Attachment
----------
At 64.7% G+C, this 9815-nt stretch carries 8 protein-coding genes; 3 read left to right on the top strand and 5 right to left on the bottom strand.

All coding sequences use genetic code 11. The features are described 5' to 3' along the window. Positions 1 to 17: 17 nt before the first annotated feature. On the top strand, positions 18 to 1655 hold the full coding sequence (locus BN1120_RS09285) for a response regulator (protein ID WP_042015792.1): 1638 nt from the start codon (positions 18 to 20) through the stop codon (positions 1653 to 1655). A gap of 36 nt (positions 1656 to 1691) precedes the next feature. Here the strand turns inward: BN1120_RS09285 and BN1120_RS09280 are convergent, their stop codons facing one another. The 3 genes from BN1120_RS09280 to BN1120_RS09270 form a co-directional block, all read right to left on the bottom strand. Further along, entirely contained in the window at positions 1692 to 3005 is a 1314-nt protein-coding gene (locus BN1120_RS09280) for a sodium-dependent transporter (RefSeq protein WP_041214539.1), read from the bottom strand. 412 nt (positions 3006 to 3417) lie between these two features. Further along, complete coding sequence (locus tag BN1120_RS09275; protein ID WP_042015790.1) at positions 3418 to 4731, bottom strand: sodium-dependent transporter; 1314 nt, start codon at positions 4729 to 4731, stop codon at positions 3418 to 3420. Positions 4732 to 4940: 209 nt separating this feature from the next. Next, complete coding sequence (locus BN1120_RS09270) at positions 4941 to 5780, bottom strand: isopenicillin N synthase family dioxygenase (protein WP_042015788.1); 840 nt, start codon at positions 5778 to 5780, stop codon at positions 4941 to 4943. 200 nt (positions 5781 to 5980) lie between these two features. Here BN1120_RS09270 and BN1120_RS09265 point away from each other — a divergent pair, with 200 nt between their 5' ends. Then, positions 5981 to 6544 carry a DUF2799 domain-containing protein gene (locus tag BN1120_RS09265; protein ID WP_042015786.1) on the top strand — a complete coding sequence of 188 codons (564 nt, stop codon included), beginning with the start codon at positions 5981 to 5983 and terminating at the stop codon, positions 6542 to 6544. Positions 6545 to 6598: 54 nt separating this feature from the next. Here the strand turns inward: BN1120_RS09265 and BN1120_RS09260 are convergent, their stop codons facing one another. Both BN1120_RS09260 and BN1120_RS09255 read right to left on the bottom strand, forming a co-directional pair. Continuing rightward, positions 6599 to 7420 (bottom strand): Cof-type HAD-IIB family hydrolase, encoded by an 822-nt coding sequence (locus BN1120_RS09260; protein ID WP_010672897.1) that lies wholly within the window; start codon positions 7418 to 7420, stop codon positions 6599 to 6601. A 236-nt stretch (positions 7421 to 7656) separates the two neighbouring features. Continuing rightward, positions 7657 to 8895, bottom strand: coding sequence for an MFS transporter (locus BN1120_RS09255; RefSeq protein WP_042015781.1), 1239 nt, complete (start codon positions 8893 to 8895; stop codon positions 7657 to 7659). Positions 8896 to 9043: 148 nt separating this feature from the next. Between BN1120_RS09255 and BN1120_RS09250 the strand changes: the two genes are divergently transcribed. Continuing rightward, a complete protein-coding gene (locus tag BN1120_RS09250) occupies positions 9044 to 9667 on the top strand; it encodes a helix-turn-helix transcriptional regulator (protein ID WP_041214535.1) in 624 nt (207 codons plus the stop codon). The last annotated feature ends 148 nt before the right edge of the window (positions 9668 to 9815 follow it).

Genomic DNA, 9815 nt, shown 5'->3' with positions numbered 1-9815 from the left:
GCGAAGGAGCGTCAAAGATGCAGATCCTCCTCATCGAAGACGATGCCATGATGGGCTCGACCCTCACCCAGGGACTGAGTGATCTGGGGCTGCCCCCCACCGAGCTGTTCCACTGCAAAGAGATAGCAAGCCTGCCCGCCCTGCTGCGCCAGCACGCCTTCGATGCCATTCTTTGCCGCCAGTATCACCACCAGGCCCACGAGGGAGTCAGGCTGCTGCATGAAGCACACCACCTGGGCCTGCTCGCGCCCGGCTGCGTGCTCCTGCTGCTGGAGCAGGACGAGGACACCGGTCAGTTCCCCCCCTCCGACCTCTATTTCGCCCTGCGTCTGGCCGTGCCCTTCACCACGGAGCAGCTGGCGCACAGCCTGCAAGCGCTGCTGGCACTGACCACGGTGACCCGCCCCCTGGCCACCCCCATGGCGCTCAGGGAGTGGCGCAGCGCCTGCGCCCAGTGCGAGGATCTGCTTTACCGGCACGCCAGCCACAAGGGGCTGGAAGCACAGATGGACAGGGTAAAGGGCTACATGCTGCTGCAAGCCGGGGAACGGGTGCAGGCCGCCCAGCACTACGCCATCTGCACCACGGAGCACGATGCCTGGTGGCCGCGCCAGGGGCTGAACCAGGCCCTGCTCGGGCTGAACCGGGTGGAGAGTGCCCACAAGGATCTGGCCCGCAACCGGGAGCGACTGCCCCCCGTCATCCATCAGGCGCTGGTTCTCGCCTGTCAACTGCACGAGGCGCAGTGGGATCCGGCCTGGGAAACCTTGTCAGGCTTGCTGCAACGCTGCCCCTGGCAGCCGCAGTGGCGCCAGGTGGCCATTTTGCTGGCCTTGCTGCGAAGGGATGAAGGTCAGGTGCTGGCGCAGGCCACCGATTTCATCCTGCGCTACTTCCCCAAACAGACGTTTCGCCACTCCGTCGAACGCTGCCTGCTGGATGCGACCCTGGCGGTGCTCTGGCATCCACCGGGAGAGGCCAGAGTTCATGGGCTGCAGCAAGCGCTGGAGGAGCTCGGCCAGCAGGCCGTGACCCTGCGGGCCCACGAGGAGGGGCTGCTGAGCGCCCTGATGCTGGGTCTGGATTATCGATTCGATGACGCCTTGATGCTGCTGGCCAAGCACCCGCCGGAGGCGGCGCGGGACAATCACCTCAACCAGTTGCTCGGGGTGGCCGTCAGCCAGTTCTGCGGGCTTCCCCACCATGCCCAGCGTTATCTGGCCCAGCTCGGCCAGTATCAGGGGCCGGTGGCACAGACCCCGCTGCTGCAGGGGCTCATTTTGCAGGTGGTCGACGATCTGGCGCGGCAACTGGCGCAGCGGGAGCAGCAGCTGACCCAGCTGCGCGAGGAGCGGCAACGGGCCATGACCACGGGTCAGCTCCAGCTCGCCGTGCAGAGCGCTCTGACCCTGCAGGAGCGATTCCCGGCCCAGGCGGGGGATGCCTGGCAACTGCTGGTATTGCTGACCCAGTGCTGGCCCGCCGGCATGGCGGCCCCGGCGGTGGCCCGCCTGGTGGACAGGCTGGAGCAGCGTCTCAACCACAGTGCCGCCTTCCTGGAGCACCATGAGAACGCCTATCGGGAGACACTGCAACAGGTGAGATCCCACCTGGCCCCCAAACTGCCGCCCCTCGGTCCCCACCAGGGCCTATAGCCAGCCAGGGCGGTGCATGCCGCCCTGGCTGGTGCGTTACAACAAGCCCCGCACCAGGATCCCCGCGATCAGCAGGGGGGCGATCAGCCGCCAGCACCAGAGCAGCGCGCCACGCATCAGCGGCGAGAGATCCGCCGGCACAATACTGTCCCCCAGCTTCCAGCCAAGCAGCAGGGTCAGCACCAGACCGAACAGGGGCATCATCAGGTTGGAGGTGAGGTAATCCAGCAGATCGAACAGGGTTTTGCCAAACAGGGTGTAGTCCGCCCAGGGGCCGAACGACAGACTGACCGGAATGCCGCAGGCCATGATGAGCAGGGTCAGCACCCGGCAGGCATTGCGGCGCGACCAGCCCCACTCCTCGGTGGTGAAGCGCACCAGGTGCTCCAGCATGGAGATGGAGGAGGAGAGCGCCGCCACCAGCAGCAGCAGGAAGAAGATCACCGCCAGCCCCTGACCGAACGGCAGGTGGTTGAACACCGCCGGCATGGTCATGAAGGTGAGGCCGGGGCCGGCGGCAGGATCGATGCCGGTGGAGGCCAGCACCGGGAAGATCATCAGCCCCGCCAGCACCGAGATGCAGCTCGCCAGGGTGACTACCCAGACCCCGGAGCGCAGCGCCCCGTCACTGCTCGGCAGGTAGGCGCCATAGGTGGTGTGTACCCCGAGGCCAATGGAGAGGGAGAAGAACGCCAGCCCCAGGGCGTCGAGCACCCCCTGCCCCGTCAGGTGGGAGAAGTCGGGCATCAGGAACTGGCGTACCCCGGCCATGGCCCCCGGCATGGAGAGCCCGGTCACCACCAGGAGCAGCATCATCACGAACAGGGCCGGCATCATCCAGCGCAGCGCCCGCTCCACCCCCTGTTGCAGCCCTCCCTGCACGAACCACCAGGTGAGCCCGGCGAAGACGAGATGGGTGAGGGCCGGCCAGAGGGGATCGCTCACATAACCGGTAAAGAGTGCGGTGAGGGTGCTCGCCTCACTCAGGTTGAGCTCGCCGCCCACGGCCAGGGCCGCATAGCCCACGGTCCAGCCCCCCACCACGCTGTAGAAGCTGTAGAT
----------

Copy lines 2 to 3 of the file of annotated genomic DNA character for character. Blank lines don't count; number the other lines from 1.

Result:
All coding sequences use genetic code 11. The features are described 5' to 3' along the window. Positions 1 to 17: 17 nt before the first annotated feature. On the top strand, positions 18 to 1655 hold the full coding sequence (locus BN1120_RS09285) for a response regulator (protein ID WP_042015792.1): 1638 nt from the start codon (positions 18 to 20) through the stop codon (positions 1653 to 1655). A gap of 36 nt (positions 1656 to 1691) precedes the next feature. Here the strand turns inward: BN1120_RS09285 and BN1120_RS09280 are convergent, their stop codons facing one another. The 3 genes from BN1120_RS09280 to BN1120_RS09270 form a co-directional block, all read right to left on the bottom strand. Further along, entirely contained in the window at positions 1692 to 3005 is a 1314-nt protein-coding gene (locus BN1120_RS09280) for a sodium-dependent transporter (RefSeq protein WP_041214539.1), read from the bottom strand. 412 nt (positions 3006 to 3417) lie between these two features. Further along, complete coding sequence (locus tag BN1120_RS09275; protein ID WP_042015790.1) at positions 3418 to 4731, bottom strand: sodium-dependent transporter; 1314 nt, start codon at positions 4729 to 4731, stop codon at positions 3418 to 3420. Positions 4732 to 4940: 209 nt separating this feature from the next. Next, complete coding sequence (locus BN1120_RS09270) at positions 4941 to 5780, bottom strand: isopenicillin N synthase family dioxygenase (protein WP_042015788.1); 840 nt, start codon at positions 5778 to 5780, stop codon at positions 4941 to 4943. 200 nt (positions 5781 to 5980) lie between these two features. Here BN1120_RS09270 and BN1120_RS09265 point away from each other — a divergent pair, with 200 nt between their 5' ends. Then, positions 5981 to 6544 carry a DUF2799 domain-containing protein gene (locus tag BN1120_RS09265; protein ID WP_042015786.1) on the top strand — a complete coding sequence of 188 codons (564 nt, stop codon included), beginning with the start codon at positions 5981 to 5983 and terminating at the stop codon, positions 6542 to 6544. Positions 6545 to 6598: 54 nt separating this feature from the next. Here the strand turns inward: BN1120_RS09265 and BN1120_RS09260 are convergent, their stop codons facing one another. Both BN1120_RS09260 and BN1120_RS09255 read right to left on the bottom strand, forming a co-directional pair. Continuing rightward, positions 6599 to 7420 (bottom strand): Cof-type HAD-IIB family hydrolase, encoded by an 822-nt coding sequence (locus BN1120_RS09260; protein ID WP_010672897.1) that lies wholly within the window; start codon positions 7418 to 7420, stop codon positions 6599 to 6601. A 236-nt stretch (positions 7421 to 7656) separates the two neighbouring features. Continuing rightward, positions 7657 to 8895, bottom strand: coding sequence for an MFS transporter (locus BN1120_RS09255; RefSeq protein WP_042015781.1), 1239 nt, complete (start codon positions 8893 to 8895; stop codon positions 7657 to 7659). Positions 8896 to 9043: 148 nt separating this feature from the next. Between BN1120_RS09255 and BN1120_RS09250 the strand changes: the two genes are divergently transcribed. Continuing rightward, a complete protein-coding gene (locus tag BN1120_RS09250) occupies positions 9044 to 9667 on the top strand; it encodes a helix-turn-helix transcriptional regulator (protein ID WP_041214535.1) in 624 nt (207 codons plus the stop codon). The last annotated feature ends 148 nt before the right edge of the window (positions 9668 to 9815 follow it).

Genomic DNA, 9815 nt, shown 5'->3' with positions numbered 1-9815 from the left: